The order of the District Judge must be varied by deletingtherefrom so much thereof as orders the plaintiff to pay to thedefendant the sum of Rs. 249-45. The .appellant is entitled to thecosts of the appeal.
This was a partition action, and upon the Commissioner’s reportthe District Judge affirmed a scheme for the partition of the land1 (1901) 2 Br. 101.
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by which the plaintiff, the owner of one-half share of the land, wasallotted that half of the land on which stood the trees he had plantedand the bungalow he had erected, but was ordered to pay one-fourthof the value of the trees he had planted to the defendant, the ownerof the other half.
The plaintiff appealed, and for him it was contended that theapportionment was wrong in law and inequitable, on the groundsthat the plaintiff was not in the position of an ordinary outsideplanter making his claim to a planter’s share, but that his rightsmust be governed by the fact that he was a co-owner who hadplanted with the assent and acquiescence of another co-owner.
It is conceded here, I understand, that the trees in question wereplanted with the acquiescence of the defendant. In partitionactions the principle has always been adhered to that upon theactual partition, where improvements have been effected with theassent of the co-owners, that portion of the land on which theimprovements stand shall, if possible, be allotted to the co-ownerwho has made the improvements, per Wendt J. in Sanchi Appu v.Wijegunasekera,1 and per Hutchinson CJ. in 37—D. C. Negombo,6,701.2
In this case all the tree planting was done by the plaintiff on thathalf of the land which the commissioner allotted to him. It isdifficult to see what principle under these circumstances gives riseto any right of compensation, to be made to the other co-owner.He has incurred no expense, and, unless the planted land is of morevalue, he has been deprived of nothing, but has his equal half shareof the land. It is not contended here that the planted portion wasmore Valuable land than the unplanted, as in the case cited, of whichI was unable to obtain a reference.
The “ planter’s share ” is the creation of a custom of Ceylon,which does not, in my opinion, apply to the case of a co-ownerwhose rights must be adjudicated on by the Roman-Dutch law asaltered .or amended by the statute law of the Island. The co-ownerhas planted here on his own land with the assent of his otherco-owner, and is not liable to be treated as a planter in the sensegiven to a creation of custom like the outside planter. I can findnothing in the law on the subject which would compel a co-ownerwho has planted entirely the share allotted to him on a partitionto pay compensation to another co-owner who has not incurredany expense in the matter whatever. The case of Chellappa v.Ponnambalam3 may not contain all the facts leading to the decisionthere, but it seems not to have taken account of the legal principleof the exclusion of the fructus exipsa melioratione percepti in mattersof accounting for impeitsae utiles. The correct view is, I think, thatenunciated in the cases of Newmcm v. Mendis,' Andoris v. Rajapakse?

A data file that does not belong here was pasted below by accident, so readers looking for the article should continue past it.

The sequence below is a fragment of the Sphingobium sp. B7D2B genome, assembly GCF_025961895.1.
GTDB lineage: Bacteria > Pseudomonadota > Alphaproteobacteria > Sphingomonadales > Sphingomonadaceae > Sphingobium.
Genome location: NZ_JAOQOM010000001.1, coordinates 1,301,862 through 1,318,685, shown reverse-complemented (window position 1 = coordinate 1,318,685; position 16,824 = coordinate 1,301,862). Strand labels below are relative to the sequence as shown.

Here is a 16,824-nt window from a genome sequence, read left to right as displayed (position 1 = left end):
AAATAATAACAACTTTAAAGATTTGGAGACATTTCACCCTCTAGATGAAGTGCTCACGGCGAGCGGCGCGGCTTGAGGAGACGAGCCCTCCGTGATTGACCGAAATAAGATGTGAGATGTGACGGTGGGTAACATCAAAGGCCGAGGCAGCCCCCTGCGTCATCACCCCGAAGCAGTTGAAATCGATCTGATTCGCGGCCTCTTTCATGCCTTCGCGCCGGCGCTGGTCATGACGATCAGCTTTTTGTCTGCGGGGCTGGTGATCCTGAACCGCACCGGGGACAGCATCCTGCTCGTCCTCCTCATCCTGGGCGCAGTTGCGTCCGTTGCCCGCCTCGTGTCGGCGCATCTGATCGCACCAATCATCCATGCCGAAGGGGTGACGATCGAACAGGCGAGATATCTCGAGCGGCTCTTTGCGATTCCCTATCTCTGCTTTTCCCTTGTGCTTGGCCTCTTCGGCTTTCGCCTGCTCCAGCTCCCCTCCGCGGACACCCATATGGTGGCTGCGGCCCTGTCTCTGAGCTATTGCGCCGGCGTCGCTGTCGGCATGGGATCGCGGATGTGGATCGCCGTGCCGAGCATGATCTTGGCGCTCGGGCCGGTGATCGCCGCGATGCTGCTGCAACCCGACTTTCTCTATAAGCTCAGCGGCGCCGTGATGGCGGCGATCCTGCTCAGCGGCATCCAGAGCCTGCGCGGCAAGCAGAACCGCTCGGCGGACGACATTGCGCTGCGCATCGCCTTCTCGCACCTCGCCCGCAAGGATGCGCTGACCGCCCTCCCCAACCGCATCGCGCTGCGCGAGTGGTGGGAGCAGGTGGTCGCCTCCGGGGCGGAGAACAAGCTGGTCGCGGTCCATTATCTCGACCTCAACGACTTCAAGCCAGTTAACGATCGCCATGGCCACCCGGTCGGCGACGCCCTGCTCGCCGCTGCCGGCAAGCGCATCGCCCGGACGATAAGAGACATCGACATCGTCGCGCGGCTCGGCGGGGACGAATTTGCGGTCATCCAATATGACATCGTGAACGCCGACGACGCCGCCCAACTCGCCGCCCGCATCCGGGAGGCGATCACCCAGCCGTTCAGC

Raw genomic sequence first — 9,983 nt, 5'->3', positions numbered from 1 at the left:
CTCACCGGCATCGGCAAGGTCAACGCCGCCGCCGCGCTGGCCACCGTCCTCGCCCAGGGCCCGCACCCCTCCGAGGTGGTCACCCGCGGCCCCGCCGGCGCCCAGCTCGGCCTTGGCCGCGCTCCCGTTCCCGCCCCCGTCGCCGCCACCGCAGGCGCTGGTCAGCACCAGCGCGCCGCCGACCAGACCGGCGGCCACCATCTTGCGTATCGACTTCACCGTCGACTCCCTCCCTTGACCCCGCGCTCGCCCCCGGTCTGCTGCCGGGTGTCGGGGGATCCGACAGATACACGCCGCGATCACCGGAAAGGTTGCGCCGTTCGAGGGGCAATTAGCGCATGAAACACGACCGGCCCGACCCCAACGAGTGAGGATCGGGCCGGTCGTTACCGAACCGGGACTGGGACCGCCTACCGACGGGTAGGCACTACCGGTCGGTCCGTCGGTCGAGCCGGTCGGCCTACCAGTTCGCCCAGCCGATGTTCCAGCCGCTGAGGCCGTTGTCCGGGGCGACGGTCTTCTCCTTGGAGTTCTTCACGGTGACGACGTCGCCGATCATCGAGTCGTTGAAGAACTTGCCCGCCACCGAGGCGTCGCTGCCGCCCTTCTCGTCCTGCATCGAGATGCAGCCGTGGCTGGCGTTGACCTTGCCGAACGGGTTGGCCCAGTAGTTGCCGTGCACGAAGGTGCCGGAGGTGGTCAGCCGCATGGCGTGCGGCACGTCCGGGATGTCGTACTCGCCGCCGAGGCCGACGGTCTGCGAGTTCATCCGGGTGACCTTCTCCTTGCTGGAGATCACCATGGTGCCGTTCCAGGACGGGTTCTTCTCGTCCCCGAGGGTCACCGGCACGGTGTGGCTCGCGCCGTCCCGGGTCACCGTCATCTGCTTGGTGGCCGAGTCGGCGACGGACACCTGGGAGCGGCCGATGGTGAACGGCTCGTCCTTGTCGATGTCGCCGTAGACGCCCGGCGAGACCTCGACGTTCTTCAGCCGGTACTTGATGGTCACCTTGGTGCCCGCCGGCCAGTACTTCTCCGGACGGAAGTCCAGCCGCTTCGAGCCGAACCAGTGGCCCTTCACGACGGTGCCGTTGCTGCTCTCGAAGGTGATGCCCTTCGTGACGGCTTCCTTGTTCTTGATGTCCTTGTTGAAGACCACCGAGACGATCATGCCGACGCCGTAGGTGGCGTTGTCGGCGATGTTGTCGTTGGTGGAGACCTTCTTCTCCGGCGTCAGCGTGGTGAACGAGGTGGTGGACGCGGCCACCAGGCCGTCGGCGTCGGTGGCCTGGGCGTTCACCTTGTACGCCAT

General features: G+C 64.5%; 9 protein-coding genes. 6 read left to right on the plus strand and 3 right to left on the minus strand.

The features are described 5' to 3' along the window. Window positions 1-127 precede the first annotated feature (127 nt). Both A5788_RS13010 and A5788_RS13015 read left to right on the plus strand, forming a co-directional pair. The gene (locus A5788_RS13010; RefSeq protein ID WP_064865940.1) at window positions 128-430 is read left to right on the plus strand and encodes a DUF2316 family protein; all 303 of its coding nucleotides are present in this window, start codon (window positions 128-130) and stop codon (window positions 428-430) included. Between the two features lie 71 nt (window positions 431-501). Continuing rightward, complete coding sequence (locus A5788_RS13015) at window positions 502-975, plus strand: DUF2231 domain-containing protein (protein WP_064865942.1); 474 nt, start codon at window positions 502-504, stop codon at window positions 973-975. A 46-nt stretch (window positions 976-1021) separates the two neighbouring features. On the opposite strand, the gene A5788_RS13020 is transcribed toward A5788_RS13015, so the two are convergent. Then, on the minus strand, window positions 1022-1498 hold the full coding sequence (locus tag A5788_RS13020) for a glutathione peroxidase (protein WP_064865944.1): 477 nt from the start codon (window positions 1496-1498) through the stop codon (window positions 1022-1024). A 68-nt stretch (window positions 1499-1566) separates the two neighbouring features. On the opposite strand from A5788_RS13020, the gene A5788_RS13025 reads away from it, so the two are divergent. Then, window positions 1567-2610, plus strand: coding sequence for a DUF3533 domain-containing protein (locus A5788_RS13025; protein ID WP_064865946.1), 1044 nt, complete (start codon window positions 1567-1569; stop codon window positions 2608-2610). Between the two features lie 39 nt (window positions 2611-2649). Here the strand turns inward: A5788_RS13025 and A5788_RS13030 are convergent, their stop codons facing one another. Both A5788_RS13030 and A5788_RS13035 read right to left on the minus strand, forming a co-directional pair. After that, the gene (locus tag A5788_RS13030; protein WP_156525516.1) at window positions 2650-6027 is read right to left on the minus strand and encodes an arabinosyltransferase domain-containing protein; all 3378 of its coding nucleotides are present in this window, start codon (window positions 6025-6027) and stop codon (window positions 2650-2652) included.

‘ (1902) G N. L. B. 11.3 (1898) 3 N. L. R. 118.
*8. n. Min., Oct. SO. 1909.* (190’,) 1 Br. 77.
(1901),2 Br. 101,
Mold rich i>.La Brootf
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Aug. IS, 3911
Moldrich v.La Brooy
and approved of in Silva v. Silva in 9 N. L. R. 114. Anhoris v.Rajapakse clearly distinguishes between the rights of the planterwho has no soil share and those of the co-owner who has.
In my opinion the order of the District Judge appealed againstmust be set aside, so far as it orders compensation to be paid by theappellant plaintiff, and the partition will award the plaintiff theentirety of the plantation planted by him on the half share whichhas been allotted to him without any compensation being paid tothe defendant, and the appeal will be allowed with costs.
MOLDRICH v. LA BROOY